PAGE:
Netflix Debuts ’13 Reasons Why,” What Happens To The Number Of Youth Suicides Afterwards Is Terrifying.

A new study has just been published by the Journal of the American Academy of Child and Adolescent Psychiatry and it has found that depictions of youth suicide in film, television, and other forms of entertainment can potentially be harmful to young people.

The report found that after the 2017 debut of the Netflix original series “13 Reasons Why,” — a show that centered around teen suicide — youth suicides went up 29 percent. The season finale of the program culminated in a teenage girl crawling into a bathtub after making 13 videos outlining her reasons for committing suicide and slitting her wrists, ending her life.

Following the release of the popular Netflix show, the U.S. youth suicide rate was 28.9 percent higher among children ages 10-17 when compared to previous years, according to the study. The surge was primarily attributed to adolescent males, the study found.

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Researchers in the study, which was released on Monday and backed by the National Institute of Mental Health, did add that the findings did have limitations and that they could not make a definitive and direct link to the popular Netflix show.

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Researchers concluded that their findings “should serve as a reminder to be mindful of the possible unintended impacts of the portrayal of suicide, and as a call to the entertainment industry and the media to use best practices when engaging with this topic.”

A spokesperson for Netflix told Reuters that they were aware of the study and are in the process of reviewing it.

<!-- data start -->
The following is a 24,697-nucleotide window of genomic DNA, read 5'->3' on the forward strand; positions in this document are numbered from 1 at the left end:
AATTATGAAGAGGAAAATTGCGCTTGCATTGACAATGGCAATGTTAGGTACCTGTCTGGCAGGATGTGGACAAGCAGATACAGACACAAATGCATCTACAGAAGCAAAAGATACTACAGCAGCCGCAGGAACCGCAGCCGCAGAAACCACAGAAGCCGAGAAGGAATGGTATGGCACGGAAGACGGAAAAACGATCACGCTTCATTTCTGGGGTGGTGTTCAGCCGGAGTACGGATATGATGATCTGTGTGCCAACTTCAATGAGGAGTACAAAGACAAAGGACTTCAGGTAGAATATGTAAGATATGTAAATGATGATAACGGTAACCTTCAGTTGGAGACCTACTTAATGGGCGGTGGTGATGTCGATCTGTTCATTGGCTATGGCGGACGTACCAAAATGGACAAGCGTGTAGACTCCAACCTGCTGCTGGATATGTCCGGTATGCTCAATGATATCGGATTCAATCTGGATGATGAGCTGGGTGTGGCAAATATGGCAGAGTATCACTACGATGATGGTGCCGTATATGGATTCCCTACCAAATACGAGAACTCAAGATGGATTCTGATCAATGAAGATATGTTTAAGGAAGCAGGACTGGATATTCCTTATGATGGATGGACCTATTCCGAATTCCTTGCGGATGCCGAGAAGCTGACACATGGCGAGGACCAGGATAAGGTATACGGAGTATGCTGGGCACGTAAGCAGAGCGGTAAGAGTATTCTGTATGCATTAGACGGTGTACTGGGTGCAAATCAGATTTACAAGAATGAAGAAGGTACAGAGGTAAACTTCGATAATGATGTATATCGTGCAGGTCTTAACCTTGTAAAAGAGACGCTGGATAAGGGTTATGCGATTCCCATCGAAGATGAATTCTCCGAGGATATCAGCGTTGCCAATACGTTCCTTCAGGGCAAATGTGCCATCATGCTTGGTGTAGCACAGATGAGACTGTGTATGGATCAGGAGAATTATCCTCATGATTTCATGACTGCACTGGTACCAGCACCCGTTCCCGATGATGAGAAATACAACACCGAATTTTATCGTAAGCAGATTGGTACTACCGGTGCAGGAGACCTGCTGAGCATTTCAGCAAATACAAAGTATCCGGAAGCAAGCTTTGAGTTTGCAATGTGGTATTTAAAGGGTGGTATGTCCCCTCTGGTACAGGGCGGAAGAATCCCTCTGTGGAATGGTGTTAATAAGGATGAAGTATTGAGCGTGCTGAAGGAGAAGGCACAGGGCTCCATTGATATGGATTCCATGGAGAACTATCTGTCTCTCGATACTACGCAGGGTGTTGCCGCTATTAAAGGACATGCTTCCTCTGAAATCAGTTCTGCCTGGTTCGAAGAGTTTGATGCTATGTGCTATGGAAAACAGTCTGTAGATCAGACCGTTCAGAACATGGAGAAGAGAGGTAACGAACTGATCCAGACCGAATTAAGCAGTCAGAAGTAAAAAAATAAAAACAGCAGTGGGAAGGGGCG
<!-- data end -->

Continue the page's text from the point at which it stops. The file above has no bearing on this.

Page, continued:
“It’s a critically important topic, and we have worked hard to ensure that we handle this sensitive issue responsibly,” the spokesperson said.

Despite the fact these folks have this study in their hands and can see the quantifiable evidence that this type of programming increases youth suicide, a third season of the program is currently in production.

According to Chief Executive Reed Hastings, the show is “engaging” and “controversial,” but people don’t have to watch it.

This is true. No one has to watch it. Unfortunately, it seems that many parents of young people today are not being discerning when it comes to what they allow their kids to watch on Netflix.

It’s time for us as adults to step in and be more mindful of what our kids are consuming when it comes to entertainment, especially when the topic or theme of the movies, books, or television programs they enjoy are controversial.

This doesn’t mean we should support censorship of Netflix and force them to remove the show, as that makes us hypocrites. In the end, we need to take more authority over our own households and not allow kids to watch harmful things.

Source: TheBlaze

Michael Stanley is a professional writer with 10 years of experience who has previously written for Young Conservatives, Allen West, and many others.
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